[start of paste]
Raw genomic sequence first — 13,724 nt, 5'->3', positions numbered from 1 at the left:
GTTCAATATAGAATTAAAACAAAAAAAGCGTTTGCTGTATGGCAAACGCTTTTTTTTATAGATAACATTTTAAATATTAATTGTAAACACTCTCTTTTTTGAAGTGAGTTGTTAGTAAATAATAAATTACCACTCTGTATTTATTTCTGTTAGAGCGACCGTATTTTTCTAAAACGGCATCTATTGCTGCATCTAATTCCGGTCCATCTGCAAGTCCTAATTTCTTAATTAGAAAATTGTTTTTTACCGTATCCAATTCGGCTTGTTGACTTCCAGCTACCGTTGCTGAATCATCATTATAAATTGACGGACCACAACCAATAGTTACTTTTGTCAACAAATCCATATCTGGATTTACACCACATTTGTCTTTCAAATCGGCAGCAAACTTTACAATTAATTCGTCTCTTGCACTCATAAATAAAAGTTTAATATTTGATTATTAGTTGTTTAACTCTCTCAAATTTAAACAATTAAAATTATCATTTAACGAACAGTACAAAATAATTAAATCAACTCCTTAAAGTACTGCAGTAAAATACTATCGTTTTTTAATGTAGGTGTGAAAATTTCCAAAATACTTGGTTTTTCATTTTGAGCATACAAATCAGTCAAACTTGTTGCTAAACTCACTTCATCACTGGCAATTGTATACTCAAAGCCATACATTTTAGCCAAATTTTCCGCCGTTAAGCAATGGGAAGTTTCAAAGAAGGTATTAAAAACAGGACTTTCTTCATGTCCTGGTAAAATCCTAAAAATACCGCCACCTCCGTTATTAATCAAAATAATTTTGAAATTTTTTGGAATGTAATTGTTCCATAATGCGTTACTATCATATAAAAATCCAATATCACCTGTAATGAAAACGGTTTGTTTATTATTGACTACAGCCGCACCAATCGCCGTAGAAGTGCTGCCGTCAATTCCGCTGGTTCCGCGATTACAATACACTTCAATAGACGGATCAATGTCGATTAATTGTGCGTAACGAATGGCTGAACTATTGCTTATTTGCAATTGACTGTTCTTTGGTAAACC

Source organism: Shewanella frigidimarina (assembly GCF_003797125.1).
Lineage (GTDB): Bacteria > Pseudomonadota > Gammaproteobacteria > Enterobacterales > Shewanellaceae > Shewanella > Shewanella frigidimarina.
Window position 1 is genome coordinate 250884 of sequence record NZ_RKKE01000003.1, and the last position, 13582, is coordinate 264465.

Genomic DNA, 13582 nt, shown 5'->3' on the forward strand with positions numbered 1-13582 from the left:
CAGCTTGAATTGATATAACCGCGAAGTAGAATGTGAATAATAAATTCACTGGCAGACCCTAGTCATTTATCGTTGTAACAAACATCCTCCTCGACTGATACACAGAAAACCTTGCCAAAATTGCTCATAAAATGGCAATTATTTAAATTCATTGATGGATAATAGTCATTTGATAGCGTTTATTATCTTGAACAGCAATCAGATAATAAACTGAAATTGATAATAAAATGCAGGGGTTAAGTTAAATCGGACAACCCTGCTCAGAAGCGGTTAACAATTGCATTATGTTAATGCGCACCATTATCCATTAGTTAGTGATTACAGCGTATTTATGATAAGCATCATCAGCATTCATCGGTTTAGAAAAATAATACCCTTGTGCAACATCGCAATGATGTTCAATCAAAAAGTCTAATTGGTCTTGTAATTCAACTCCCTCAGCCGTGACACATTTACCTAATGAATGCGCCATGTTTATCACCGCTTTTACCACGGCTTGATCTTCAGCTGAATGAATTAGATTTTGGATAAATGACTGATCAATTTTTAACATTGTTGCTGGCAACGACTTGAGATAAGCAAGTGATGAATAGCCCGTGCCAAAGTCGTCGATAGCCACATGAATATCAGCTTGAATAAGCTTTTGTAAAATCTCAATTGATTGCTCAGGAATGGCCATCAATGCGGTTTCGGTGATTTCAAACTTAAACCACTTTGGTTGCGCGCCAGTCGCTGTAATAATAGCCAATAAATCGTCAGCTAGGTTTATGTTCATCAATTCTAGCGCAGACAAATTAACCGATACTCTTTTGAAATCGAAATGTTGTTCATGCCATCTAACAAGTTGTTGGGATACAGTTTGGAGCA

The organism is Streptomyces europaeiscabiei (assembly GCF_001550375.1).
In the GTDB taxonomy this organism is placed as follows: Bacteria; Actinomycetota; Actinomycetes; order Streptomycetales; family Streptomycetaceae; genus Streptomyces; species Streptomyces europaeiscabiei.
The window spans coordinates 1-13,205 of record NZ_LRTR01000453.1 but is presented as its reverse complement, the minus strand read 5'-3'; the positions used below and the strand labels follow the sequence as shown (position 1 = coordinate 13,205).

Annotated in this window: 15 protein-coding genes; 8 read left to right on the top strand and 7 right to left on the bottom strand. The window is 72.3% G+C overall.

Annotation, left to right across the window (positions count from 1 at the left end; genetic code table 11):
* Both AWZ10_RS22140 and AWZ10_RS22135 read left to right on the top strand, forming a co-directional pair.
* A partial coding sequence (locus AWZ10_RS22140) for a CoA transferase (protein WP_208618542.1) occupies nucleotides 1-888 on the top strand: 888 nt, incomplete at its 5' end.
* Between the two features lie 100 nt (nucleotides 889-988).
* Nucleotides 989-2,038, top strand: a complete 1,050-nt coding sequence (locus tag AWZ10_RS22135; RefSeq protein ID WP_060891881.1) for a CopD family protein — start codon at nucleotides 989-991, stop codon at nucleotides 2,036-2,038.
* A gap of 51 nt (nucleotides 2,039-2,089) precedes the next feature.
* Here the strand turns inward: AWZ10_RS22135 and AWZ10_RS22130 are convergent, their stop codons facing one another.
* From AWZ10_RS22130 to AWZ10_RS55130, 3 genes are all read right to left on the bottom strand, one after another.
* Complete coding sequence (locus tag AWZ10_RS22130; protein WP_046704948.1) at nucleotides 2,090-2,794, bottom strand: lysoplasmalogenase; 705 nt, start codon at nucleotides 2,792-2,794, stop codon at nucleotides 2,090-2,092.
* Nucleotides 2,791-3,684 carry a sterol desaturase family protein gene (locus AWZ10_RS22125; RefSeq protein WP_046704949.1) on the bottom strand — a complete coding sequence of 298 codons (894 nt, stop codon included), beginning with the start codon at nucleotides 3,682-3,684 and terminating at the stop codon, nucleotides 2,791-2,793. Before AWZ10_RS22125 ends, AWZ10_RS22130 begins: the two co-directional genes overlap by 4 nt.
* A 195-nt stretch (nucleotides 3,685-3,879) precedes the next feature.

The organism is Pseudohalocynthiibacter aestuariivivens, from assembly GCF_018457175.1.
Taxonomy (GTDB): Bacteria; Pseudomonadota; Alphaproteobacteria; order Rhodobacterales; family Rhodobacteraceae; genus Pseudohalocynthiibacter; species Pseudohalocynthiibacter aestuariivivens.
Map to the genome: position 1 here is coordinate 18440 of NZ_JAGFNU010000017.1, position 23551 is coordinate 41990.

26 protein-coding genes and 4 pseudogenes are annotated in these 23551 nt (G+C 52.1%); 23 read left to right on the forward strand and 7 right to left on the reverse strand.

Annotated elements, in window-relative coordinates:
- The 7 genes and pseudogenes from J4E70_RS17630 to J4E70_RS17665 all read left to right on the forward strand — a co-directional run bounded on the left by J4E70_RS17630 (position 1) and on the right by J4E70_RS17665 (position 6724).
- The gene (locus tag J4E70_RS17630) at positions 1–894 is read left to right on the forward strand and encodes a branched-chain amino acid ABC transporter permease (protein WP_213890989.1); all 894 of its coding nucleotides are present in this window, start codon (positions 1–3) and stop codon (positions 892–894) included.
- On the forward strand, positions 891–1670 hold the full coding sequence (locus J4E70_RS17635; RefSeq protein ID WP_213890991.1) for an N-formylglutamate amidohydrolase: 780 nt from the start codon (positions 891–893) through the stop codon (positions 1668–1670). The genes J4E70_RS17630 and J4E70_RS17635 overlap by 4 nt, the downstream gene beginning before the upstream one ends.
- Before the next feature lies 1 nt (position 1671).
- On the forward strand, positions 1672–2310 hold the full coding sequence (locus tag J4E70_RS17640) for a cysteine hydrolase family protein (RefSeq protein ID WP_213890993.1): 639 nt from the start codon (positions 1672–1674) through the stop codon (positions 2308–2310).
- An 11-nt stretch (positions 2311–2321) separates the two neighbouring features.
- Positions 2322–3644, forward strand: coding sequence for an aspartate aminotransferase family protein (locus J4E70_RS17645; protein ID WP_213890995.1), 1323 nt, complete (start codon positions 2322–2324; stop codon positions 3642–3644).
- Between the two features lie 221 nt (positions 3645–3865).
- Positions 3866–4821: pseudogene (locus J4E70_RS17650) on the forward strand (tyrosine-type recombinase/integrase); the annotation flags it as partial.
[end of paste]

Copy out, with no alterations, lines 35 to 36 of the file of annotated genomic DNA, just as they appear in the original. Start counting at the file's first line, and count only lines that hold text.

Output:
- Between the two features lie 221 nt (positions 3645–3865).
- Positions 3866–4821: pseudogene (locus J4E70_RS17650) on the forward strand (tyrosine-type recombinase/integrase); the annotation flags it as partial.